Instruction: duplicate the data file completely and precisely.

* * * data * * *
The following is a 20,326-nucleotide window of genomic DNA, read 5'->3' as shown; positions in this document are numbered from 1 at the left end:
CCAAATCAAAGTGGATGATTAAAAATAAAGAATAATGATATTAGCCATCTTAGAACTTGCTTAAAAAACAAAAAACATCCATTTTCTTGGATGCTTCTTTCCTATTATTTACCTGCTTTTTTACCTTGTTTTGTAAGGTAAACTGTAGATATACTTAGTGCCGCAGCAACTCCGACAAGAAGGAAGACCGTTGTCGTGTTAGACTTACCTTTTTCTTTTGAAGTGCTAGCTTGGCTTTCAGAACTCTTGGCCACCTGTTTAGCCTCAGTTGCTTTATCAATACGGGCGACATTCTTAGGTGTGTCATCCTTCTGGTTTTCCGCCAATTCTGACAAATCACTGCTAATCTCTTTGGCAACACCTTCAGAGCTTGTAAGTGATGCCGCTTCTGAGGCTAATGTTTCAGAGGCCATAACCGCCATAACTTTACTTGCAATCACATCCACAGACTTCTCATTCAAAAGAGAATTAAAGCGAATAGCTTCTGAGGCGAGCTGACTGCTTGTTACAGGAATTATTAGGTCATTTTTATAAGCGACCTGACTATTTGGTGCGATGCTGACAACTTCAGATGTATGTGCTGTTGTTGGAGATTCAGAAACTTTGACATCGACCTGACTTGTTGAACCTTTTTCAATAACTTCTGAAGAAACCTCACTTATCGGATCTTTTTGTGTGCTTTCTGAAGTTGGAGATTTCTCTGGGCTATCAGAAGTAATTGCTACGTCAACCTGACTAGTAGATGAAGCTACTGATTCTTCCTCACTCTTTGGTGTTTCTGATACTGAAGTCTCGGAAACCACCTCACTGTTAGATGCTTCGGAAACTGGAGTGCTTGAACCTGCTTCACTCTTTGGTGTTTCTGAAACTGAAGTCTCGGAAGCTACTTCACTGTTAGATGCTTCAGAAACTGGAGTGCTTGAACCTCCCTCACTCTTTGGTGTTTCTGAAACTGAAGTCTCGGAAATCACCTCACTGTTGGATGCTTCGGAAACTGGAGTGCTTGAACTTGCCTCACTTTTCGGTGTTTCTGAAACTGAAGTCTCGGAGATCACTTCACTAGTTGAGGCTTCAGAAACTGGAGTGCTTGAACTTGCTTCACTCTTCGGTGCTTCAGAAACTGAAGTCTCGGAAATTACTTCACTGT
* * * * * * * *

The following is a 20,326-nucleotide window of genomic DNA, read 5'->3' as shown; positions in this document are numbered from 1 at the left end:
CCAAATCAAAGTGGATGATTAAAAATAAAGAATAATGATATTAGCCATCTTAGAACTTGCTTAAAAAACAAAAAACATCCATTTTCTTGGATGCTTCTTTCCTATTATTTACCTGCTTTTTTACCTTGTTTTGTAAGGTAAACTGTAGATATACTTAGTGCCGCAGCAACTCCGACAAGAAGGAAGACCGTTGTCGTGTTAGACTTACCTTTTTCTTTTGAAGTGCTAGCTTGGCTTTCAGAACTCTTGGCCACCTGTTTAGCCTCAGTTGCTTTATCAATACGGGCGACATTCTTAGGTGTGTCATCCTTCTGGTTTTCCGCCAATTCTGACAAATCACTGCTAATCTCTTTGGCAACACCTTCAGAGCTTGTAAGTGATGCCGCTTCTGAGGCTAATGTTTCAGAGGCCATAACCGCCATAACTTTACTTGCAATCACATCCACAGACTTCTCATTCAAAAGAGAATTAAAGCGAATAGCTTCTGAGGCGAGCTGACTGCTTGTTACAGGAATTATTAGGTCATTTTTATAAGCGACCTGACTATTTGGTGCGATGCTGACAACTTCAGATGTATGTGCTGTTGTTGGAGATTCAGAAACTTTGACATCGACCTGACTTGTTGAACCTTTTTCAATAACTTCTGAAGAAACCTCACTTATCGGATCTTTTTGTGTGCTTTCTGAAGTTGGAGATTTCTCTGGGCTATCAGAAGTAATTGCTACGTCAACCTGACTAGTAGATGAAGCTACTGATTCTTCCTCACTCTTTGGTGTTTCTGATACTGAAGTCTCGGAAACCACCTCACTGTTAGATGCTTCGGAAACTGGAGTGCTTGAACCTGCTTCACTCTTTGGTGTTTCTGAAACTGAAGTCTCGGAAGCTACTTCACTGTTAGATGCTTCAGAAACTGGAGTGCTTGAACCTCCCTCACTCTTTGGTGTTTCTGAAACTGAAGTCTCGGAAATCACCTCACTGTTGGATGCTTCGGAAACTGGAGTGCTTGAACTTGCCTCACTTTTCGGTGTTTCTGAAACTGAAGTCTCGGAGATCACTTCACTAGTTGAGGCTTCAGAAACTGGAGTGCTTGAACTTGCTTCACTCTTCGGTGCTTCAGAAACTGAAGTCTCGGAAATTACTTCACTGT